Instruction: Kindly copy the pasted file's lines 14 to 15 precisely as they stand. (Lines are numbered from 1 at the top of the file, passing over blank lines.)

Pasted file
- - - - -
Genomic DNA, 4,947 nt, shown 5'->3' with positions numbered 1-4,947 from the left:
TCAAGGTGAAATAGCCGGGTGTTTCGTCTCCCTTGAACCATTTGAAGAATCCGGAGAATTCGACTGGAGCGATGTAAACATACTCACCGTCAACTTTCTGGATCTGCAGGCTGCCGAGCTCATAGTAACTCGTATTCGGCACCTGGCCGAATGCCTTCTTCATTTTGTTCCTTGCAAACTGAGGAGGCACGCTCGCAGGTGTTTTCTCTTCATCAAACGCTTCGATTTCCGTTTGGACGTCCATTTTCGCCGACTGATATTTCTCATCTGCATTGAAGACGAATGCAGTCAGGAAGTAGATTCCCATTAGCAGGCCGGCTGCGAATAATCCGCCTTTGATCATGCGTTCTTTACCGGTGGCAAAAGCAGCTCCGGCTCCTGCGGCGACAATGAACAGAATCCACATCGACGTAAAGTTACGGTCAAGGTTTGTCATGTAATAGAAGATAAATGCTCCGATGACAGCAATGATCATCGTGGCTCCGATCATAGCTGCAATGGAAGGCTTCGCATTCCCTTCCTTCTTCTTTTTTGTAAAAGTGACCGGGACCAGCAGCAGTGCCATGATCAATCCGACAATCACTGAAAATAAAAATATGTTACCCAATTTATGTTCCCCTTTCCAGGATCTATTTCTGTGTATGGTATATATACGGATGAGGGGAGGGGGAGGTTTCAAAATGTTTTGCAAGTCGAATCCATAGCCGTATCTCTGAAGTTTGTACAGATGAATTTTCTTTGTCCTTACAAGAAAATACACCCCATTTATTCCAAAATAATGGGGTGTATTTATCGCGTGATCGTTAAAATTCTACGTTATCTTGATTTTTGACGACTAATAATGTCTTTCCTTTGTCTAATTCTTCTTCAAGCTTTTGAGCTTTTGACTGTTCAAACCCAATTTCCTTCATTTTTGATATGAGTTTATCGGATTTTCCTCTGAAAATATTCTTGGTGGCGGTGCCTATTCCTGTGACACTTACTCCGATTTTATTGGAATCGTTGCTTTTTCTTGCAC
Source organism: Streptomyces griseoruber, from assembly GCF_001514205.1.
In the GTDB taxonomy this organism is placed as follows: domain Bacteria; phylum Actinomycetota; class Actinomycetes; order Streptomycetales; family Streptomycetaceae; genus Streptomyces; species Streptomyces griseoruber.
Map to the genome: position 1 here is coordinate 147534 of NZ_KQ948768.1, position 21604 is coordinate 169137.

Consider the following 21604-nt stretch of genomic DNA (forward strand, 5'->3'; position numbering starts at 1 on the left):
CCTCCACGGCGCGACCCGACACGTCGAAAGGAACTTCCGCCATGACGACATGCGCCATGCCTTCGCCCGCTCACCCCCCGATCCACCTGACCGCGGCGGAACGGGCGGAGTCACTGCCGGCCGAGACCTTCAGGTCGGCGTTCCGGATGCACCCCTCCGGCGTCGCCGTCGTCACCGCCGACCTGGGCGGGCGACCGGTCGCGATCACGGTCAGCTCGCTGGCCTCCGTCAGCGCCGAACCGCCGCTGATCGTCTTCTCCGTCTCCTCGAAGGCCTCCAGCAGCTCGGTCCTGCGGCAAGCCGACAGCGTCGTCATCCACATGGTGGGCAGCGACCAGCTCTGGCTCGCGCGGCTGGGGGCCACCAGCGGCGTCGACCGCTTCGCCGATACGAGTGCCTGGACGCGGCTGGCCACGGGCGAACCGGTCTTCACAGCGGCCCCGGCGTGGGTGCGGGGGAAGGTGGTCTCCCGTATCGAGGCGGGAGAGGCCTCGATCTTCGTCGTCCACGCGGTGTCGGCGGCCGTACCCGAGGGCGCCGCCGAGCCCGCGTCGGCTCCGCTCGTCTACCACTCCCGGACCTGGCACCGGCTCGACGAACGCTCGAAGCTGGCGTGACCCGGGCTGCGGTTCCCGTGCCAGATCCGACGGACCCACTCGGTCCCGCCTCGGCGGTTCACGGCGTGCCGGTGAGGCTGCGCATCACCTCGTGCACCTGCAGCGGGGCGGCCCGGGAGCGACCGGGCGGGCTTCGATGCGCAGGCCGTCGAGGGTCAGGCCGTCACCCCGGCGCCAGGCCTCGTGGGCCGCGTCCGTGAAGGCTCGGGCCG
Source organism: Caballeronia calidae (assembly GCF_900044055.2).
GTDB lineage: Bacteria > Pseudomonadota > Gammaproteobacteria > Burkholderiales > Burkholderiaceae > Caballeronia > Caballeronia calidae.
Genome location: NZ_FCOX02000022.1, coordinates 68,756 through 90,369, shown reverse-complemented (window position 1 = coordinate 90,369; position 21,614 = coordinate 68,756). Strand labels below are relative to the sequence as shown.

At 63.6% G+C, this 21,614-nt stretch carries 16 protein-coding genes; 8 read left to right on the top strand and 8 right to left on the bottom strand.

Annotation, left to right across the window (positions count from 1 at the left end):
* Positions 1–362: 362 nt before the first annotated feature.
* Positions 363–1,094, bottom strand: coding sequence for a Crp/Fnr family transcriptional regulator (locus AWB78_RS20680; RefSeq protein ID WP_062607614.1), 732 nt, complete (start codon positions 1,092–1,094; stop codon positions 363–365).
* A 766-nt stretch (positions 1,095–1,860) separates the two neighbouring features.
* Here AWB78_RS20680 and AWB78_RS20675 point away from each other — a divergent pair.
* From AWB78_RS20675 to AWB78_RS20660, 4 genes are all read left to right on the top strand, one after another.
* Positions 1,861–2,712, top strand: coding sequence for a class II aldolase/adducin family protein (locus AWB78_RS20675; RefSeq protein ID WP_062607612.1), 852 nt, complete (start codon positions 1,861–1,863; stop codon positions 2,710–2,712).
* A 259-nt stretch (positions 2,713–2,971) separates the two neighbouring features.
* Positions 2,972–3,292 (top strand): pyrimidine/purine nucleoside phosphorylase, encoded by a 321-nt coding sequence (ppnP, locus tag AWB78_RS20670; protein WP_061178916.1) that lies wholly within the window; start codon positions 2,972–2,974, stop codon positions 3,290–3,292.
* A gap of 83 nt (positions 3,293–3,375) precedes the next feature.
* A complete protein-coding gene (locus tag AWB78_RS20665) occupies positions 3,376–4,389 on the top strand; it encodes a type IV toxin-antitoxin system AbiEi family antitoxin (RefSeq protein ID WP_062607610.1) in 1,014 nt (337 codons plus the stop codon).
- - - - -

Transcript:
* Positions 363–1,094, bottom strand: coding sequence for a Crp/Fnr family transcriptional regulator (locus AWB78_RS20680; RefSeq protein ID WP_062607614.1), 732 nt, complete (start codon positions 1,092–1,094; stop codon positions 363–365).
* A 766-nt stretch (positions 1,095–1,860) separates the two neighbouring features.